Once upon a time, in January 2014 I lost my full time job due to my car breaking down,and I did what any good unemployed woman does… I trolled on Facebook. I stumbled across a link, on an author’s page that led me to tattoos, and another link led me to tattooed male models and the first photograph I saw told me the story of my debut novel. Their names, what they did – everything. In that first glance I learned the names Kasen Wells and Farrow Connoley. The title was only supposed to be the working title, and this model was going to be my cover model one way or the other.
“Keystrokes” was the little story that could. I wrote ten thousand words of it and contacted the model (with the encouragement from the snyder) and we became friends over the course of the few months it took me to write “Keystrokes”. He was excited to help out and I remember saying to him early on; “Thank you for helping a crazy Canadian.” His response was simple: “Why wouldn’t I?” I totally want to be him when I grow up. I contacted a friend to get a beta team together and WOW did they like my story, completely taking me by surprise. How could anyone like what I wrote? I am not a writer. I’m a reader. But they weren’t the only ones; a small press publisher liked my story too. I became a signed author, a dream I never knew I wanted so badly but was so pleased that I took my first step toward.
For me, the biggest obstacle was self-doubt. I can’t write. Grammar is not my second language. I am not good with words AT ALL. I still believe that my betas only told me they liked it so they didn’t hurt my feelings. I think every author experiences self-doubt at one point or another in their career. Self-doubt will DESTROY you, rot away at you from the inside. Self-doubt can make you give up, quit leave your dreams behind. Self-doubt can creep in when you least expect it. I never told my husband because I was afraid he would think it was stupid. My husband is an extremely supportive man, he would never say that-but I thought he would. I never overcame it, I just learned how to poke it in the eye and run the other way. I dealt with Self-doubt by writing my query letter, rewriting the query letter and finally just attaching the file and pressing send; totally jumping in with both feet.
I remember the day that I received the email requesting my whole manuscript. I just about lost it. I was shaking and so excited. Someone wants to read my words. On July 1, I received an email from the Entertwine Publishing officially offering me a contract and I was over the moon to say the least. I was chatting with my model, his girlfriend and their photographer all night long. We were all so ecstatic. The day I signed my contract was about a week before my family was going on summer holidays, I decided to suck it up and tell my husband. I still remember that. To my surprise, he gave me the utmost support and I should have known he would from the start, but self-doubt prevented any rational thinking.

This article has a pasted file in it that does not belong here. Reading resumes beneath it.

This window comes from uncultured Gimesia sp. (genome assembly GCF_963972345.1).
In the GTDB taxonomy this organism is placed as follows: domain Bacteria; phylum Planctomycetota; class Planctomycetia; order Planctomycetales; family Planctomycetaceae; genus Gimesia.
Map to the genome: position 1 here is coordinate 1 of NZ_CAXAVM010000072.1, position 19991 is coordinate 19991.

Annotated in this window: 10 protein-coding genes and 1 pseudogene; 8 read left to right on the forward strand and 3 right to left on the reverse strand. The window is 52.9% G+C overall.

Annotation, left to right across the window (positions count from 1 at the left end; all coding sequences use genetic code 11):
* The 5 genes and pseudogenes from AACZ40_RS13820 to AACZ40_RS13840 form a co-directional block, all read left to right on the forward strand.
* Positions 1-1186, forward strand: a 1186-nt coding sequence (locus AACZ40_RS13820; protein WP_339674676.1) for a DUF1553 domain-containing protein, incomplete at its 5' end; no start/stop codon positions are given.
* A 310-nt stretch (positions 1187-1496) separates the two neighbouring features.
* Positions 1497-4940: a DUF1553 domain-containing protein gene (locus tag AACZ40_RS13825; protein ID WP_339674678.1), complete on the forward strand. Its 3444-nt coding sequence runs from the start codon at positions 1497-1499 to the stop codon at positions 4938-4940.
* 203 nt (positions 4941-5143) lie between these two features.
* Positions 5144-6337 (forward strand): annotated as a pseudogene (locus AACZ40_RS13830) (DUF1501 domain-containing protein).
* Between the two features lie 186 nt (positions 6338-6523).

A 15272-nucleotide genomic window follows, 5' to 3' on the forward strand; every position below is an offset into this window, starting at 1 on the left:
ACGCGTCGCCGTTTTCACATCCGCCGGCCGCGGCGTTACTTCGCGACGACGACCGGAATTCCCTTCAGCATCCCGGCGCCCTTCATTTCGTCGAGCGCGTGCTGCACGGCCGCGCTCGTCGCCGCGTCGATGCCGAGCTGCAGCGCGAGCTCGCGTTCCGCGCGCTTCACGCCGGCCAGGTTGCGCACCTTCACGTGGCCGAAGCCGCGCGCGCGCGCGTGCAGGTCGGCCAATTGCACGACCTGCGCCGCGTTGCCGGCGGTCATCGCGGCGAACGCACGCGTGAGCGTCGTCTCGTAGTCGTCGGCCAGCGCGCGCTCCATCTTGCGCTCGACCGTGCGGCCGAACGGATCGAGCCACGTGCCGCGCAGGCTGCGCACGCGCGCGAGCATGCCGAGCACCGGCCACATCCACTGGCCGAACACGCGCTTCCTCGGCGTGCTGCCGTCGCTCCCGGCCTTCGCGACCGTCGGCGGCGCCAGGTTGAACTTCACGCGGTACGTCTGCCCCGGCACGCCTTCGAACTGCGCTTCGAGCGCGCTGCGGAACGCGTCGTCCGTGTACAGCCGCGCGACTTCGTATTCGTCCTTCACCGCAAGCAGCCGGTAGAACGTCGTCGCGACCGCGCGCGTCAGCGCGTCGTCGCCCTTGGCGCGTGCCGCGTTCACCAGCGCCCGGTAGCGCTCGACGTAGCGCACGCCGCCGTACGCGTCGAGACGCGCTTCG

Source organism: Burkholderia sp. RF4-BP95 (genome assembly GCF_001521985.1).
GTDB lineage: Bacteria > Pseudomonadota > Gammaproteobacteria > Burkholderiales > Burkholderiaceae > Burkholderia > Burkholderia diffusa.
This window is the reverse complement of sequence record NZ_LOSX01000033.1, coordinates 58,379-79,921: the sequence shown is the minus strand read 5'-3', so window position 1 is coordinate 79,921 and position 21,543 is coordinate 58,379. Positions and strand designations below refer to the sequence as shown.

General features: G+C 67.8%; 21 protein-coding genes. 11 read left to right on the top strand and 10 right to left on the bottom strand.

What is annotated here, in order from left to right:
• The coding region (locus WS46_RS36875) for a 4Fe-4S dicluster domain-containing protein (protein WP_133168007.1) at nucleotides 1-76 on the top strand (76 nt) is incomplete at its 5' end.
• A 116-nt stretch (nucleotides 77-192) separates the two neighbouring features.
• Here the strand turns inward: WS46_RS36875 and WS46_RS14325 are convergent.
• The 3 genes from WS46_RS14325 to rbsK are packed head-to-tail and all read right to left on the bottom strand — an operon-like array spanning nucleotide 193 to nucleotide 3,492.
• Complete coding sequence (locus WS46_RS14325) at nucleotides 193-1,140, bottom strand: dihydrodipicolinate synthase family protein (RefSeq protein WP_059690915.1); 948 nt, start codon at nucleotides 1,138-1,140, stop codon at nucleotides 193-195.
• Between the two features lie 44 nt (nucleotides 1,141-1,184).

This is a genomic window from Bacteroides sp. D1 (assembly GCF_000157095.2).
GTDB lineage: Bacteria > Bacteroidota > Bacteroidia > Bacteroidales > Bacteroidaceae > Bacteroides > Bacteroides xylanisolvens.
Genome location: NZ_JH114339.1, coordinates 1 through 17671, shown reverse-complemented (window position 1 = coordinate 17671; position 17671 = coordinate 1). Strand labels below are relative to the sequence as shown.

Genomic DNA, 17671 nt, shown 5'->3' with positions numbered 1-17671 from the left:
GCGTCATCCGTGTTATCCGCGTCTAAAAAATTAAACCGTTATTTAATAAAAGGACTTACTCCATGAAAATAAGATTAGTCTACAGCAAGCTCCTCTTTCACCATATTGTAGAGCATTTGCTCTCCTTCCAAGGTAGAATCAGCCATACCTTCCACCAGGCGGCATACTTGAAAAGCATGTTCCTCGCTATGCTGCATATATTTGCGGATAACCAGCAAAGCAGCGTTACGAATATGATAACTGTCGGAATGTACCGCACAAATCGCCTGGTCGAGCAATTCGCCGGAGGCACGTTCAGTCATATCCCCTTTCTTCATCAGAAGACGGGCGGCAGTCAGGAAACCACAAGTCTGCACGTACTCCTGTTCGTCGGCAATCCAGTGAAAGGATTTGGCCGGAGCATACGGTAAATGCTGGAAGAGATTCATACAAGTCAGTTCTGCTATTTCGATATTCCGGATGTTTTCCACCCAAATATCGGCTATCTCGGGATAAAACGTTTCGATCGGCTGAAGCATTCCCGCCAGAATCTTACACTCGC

My journey was different than many, my cover model and I became friends BEFORE the story was written. I got to know him, and looked at his pictures like a creepy cougar every day just to get that story out. I told an author friend what I was doing for accountability, so I HAD to finish because I said I would. My beta team pushed me. My online friends supported me. All of these things helped me on my journey of being an accidental author.
My advice to anyone with a dream. Writer, dancer, singer, child. KEEP DREAMING. Those dreams are yours. No one can take them from you. Find inspiration in everything you do. A song, a smell, a motion. Tell someone what you are doing, be accountable for your actions, give yourself a deadline and stick to it. Sometimes characters stop talking-this is okay. I have some that are rocking in corners and won’t come out of hiding. It happens. If you don’t like where the story is going you can do one of two things, ride the wave – see if it takes you where you want to go or CHANGE THE ENDING. It’s write the story for that FIRST person who is going to buy your book.
You don’t need to make everyone happy, just that first person who buys your book. If they are happy, it causes a chain reaction. Don’t expect to be EL James or Jamie MacGuire. You aren’t them. Write for your own fan base, not theirs. And finally, if it doesn’t feel good, TRASH IT and write again. The second time around is usually better.
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